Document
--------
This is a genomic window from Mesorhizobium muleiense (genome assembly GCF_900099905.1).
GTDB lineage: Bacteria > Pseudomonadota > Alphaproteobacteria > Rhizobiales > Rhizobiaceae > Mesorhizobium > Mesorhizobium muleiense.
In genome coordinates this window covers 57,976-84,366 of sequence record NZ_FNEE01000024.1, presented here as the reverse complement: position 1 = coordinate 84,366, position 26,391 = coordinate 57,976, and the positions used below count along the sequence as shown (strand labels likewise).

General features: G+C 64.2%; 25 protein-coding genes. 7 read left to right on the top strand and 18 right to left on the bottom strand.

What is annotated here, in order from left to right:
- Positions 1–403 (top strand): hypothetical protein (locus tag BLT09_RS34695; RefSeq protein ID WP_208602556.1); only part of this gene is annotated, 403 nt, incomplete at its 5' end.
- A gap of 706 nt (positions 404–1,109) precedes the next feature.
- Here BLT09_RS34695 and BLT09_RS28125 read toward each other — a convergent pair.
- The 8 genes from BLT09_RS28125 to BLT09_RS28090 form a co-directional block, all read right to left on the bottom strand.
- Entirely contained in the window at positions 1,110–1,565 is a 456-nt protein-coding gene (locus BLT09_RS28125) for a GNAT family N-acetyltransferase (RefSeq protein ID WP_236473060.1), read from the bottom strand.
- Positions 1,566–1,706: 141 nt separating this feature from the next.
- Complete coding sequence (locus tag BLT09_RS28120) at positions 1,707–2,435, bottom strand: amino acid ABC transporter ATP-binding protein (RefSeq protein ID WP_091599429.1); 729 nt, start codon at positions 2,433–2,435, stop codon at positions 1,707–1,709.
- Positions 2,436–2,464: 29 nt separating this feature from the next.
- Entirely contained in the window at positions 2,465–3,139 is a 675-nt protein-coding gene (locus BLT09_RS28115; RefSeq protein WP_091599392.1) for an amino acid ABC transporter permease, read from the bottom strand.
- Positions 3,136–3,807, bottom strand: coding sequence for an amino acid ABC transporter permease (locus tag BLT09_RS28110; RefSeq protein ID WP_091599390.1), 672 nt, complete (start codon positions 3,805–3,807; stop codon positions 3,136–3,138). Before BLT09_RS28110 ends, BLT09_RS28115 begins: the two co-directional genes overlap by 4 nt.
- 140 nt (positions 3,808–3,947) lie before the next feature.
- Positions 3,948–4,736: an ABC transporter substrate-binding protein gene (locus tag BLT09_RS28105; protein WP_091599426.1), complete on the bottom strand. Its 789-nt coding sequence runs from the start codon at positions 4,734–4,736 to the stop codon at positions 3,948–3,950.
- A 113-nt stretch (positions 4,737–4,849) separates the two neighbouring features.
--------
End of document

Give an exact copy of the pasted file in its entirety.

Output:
This is a genomic window from Mesorhizobium muleiense (genome assembly GCF_900099905.1).
GTDB lineage: Bacteria > Pseudomonadota > Alphaproteobacteria > Rhizobiales > Rhizobiaceae > Mesorhizobium > Mesorhizobium muleiense.
In genome coordinates this window covers 57,976-84,366 of sequence record NZ_FNEE01000024.1, presented here as the reverse complement: position 1 = coordinate 84,366, position 26,391 = coordinate 57,976, and the positions used below count along the sequence as shown (strand labels likewise).

General features: G+C 64.2%; 25 protein-coding genes. 7 read left to right on the top strand and 18 right to left on the bottom strand.

What is annotated here, in order from left to right:
- Positions 1–403 (top strand): hypothetical protein (locus tag BLT09_RS34695; RefSeq protein ID WP_208602556.1); only part of this gene is annotated, 403 nt, incomplete at its 5' end.
- A gap of 706 nt (positions 404–1,109) precedes the next feature.
- Here BLT09_RS34695 and BLT09_RS28125 read toward each other — a convergent pair.
- The 8 genes from BLT09_RS28125 to BLT09_RS28090 form a co-directional block, all read right to left on the bottom strand.
- Entirely contained in the window at positions 1,110–1,565 is a 456-nt protein-coding gene (locus BLT09_RS28125) for a GNAT family N-acetyltransferase (RefSeq protein ID WP_236473060.1), read from the bottom strand.
- Positions 1,566–1,706: 141 nt separating this feature from the next.
- Complete coding sequence (locus tag BLT09_RS28120) at positions 1,707–2,435, bottom strand: amino acid ABC transporter ATP-binding protein (RefSeq protein ID WP_091599429.1); 729 nt, start codon at positions 2,433–2,435, stop codon at positions 1,707–1,709.
- Positions 2,436–2,464: 29 nt separating this feature from the next.
- Entirely contained in the window at positions 2,465–3,139 is a 675-nt protein-coding gene (locus BLT09_RS28115; RefSeq protein WP_091599392.1) for an amino acid ABC transporter permease, read from the bottom strand.
- Positions 3,136–3,807, bottom strand: coding sequence for an amino acid ABC transporter permease (locus tag BLT09_RS28110; RefSeq protein ID WP_091599390.1), 672 nt, complete (start codon positions 3,805–3,807; stop codon positions 3,136–3,138). Before BLT09_RS28110 ends, BLT09_RS28115 begins: the two co-directional genes overlap by 4 nt.
- 140 nt (positions 3,808–3,947) lie before the next feature.
- Positions 3,948–4,736: an ABC transporter substrate-binding protein gene (locus tag BLT09_RS28105; protein WP_091599426.1), complete on the bottom strand. Its 789-nt coding sequence runs from the start codon at positions 4,734–4,736 to the stop codon at positions 3,948–3,950.
- A 113-nt stretch (positions 4,737–4,849) separates the two neighbouring features.